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Lancet. 2004 Apr 17;363(9417):1295-305.

Pulmonary embolism.

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  • 1Cardiovascular Division, Brigham and Women's Hospital, Harvard Medical School, Boston, MA 02115, USA.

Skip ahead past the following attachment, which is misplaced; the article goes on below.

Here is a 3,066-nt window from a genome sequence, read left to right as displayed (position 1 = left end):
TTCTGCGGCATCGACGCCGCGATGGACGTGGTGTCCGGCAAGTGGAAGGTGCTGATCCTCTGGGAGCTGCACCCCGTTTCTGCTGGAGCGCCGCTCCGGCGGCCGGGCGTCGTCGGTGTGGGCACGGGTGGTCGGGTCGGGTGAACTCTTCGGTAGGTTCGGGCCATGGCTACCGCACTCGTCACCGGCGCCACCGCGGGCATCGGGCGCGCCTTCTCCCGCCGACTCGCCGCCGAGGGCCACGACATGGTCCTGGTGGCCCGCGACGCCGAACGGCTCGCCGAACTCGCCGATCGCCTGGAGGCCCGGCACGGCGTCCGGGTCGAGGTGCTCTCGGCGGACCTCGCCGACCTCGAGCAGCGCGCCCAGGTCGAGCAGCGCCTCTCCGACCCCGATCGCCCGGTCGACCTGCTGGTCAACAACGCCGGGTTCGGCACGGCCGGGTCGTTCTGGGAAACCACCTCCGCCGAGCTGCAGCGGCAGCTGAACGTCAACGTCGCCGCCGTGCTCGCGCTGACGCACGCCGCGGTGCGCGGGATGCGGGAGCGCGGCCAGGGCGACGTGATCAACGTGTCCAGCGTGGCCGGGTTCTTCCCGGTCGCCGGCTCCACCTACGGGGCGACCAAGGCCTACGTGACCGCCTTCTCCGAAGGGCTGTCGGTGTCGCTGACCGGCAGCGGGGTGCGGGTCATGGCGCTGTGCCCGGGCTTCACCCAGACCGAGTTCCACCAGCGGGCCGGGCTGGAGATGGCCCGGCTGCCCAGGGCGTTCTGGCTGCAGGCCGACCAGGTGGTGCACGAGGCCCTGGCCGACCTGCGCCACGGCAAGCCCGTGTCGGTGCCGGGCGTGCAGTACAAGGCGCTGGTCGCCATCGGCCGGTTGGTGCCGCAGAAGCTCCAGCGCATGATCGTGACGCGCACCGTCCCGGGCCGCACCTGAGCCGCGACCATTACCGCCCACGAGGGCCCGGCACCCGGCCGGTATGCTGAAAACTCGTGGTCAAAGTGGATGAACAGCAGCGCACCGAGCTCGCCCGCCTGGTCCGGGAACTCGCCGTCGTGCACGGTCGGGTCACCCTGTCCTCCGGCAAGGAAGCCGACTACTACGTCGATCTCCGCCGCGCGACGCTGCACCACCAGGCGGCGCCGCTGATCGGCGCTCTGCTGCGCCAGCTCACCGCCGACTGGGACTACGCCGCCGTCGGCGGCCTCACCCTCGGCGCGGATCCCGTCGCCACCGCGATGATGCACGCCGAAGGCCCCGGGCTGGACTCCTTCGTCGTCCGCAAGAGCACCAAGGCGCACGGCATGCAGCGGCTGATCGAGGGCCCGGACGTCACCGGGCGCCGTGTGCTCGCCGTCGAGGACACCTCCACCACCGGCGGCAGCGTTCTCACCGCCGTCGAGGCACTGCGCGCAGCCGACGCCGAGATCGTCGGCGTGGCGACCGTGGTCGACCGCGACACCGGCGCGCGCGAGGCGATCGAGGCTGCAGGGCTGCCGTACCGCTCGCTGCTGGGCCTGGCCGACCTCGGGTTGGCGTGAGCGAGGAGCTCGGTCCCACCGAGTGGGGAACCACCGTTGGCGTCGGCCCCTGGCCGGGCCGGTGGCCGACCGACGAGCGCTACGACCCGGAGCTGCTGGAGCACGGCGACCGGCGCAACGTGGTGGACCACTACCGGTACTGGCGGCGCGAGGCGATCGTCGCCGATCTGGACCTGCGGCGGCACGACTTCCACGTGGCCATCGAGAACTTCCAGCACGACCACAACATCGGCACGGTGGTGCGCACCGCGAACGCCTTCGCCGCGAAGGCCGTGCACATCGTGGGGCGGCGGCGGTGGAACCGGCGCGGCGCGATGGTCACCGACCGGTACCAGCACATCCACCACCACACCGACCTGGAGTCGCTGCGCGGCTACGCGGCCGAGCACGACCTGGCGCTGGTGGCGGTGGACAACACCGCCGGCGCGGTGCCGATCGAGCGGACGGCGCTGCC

Pulmonary embolism (PE) is a common illness that can cause death and disability. It is difficult to detect because patients present with a wide array of symptoms and signs. The clinical setting can raise suspicion, and certain inherited and acquired risk factors predispose susceptible individuals. D-dimer concentration in blood is the best laboratory screening test, and chest CT has become the most widespread imaging test. Treatment requires rapid and accurate risk stratification before haemodynamic decompensation and the development of cardiogenic shock. Anticoagulation is the foundation of therapy. Right-ventricular dysfunction on echocardiography and higher than normal concentrations of troponin identify high-risk patients who might need escalation of therapy with thrombolysis or embolectomy even if the blood pressure is normal on presentation. When patients are admitted to medical wards or when patients undergo surgery, their physicians should prescribe prophylactic measures to prevent PE. After hospital discharge, prophylaxis should continue for about a month for patients at high risk of thromboembolism.

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